Abrasive Blast Cleaning

Aspects of abrasive blast cleaning that apply particularly or exclusively to stainless steel include sandblasting, shot blasting, and wet blasting. For more complete information, see the article "Mechanical Cleaning Systems" in this Volume.

Sandblasting is effective for rapidly removing heavy or tightly adhering scale before acid pickling. Applied to stainless steel, it is not a complete cleaning procedure. Types of work for which it is frequently used include heavily scaled plate sections, forgings and castings, and parts made of straight chromium steel that have developed a tightly adhering scale during annealing. It is fast and economical when used in conjunction with a final pickling treatment.

Only clean silica sand should be used. If the sand is iron-bearing or becomes contaminated with scale, minute particles of these contaminants can become embedded in the metal. The only sure way to remove such contaminants and to produce a thoroughly clean, rust-free surface is to follow the blasting with an acid pickling treatment.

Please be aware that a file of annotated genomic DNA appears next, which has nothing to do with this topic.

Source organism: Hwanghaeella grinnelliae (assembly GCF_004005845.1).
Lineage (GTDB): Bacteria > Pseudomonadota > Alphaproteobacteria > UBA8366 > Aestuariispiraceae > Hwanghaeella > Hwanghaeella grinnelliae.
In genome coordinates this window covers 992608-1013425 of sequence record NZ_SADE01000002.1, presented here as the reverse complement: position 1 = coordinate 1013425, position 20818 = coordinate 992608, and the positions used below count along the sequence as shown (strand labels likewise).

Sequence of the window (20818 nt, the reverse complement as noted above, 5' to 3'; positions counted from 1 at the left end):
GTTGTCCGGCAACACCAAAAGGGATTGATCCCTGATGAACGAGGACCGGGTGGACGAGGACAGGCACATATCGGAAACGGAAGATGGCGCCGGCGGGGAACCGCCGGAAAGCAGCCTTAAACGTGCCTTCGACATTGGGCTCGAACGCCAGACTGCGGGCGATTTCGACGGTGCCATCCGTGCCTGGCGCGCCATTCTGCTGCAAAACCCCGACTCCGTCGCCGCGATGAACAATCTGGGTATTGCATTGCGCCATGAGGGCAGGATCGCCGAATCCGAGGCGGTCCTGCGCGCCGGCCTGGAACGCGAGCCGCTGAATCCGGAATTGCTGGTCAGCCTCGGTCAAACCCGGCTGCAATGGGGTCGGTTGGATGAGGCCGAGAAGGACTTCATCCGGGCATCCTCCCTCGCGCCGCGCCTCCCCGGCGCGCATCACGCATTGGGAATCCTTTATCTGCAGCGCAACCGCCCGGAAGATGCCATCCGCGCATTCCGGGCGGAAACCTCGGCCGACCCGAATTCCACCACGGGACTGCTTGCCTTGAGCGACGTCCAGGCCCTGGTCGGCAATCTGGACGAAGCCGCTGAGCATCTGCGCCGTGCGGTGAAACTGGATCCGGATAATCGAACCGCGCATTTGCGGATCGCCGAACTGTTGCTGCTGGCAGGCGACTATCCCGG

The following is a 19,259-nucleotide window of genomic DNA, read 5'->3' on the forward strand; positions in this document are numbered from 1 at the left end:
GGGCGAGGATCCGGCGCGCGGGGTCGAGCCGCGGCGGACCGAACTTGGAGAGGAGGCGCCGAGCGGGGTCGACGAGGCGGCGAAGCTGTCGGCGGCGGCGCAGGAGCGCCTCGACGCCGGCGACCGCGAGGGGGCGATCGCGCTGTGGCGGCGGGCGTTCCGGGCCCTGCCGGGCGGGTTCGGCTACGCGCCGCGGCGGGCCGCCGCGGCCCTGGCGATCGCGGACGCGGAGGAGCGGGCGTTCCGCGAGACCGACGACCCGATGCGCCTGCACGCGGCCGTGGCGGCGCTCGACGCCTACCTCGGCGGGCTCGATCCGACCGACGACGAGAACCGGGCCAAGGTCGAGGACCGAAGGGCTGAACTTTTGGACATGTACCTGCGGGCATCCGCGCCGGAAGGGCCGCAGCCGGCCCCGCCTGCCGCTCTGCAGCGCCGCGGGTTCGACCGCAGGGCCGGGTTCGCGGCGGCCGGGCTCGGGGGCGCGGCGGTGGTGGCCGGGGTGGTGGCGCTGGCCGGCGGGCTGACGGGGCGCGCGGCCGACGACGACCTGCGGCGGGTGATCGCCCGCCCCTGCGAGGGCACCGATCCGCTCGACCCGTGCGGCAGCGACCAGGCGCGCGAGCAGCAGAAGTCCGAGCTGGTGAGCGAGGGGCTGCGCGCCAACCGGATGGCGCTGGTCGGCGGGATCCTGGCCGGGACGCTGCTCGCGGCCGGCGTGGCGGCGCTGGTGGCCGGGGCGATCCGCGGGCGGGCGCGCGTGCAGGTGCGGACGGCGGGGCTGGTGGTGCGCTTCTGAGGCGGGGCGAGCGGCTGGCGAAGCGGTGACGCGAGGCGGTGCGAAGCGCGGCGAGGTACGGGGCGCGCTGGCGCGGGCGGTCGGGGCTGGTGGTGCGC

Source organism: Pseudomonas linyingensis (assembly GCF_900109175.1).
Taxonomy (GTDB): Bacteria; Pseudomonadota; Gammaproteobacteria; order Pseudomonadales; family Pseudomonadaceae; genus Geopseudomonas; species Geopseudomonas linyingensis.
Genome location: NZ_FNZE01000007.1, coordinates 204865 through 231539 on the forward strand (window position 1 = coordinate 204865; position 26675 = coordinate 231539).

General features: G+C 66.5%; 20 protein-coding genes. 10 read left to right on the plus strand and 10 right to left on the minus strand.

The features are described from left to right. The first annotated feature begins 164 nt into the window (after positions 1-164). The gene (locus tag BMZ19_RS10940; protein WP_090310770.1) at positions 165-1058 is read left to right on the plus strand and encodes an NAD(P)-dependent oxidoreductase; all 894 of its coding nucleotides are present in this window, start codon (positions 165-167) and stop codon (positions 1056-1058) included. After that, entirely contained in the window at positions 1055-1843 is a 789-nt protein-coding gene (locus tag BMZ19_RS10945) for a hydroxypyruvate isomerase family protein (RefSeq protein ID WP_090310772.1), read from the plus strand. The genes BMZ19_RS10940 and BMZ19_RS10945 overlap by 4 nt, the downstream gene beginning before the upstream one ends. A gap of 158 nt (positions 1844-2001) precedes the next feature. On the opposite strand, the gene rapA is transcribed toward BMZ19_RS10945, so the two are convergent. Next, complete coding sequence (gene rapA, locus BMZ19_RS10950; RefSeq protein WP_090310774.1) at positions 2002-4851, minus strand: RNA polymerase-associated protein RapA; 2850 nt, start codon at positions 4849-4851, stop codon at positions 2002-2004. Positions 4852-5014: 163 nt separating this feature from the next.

Sandblasting should not be used on materials that are too light to stand the blast pressure, because distortion results from the local stretching caused by impingement of the sand. The blast should be kept moving to avoid excessive cutting at localized points.

Shot Blasting. The use of carbon steel shot, steel wire, or iron grit as blasting media is not recommended as they may cause particles of iron to become embedded and seriously detract from the corrosion resistance of stainless steel surfaces. Unless these contaminants are completely removed by acid pickling, they can rust and begin pitting.

The use of stainless steel shot or grit reduces the danger of rusting, but it cannot eliminate the possibility of residual oxide scale. Final pickling is mandatory for maximum corrosion resistance of surfaces so treated.

Stainless steels, and particularly those of the 300 series, work harden when they are subjected to cold working. Therefore, if work hardening of the surface is undesirable for a particular application, shot blasting should not be used.

Wet blasting is adaptable for use with stainless steel. Various abrasives conveyed in liquid carriers are discharged at the work by compressed air. A variety of finishes can be obtained through selection of abrasives and adjustment of pressures. Finishes that are much smoother than those resulting from blasting with dry sand and that are similar in appearance to a No. 6 (tampico-brushed) finish may be obtained by wet blasting. As in sandblasting, a final pickling treatment and water washing are required.

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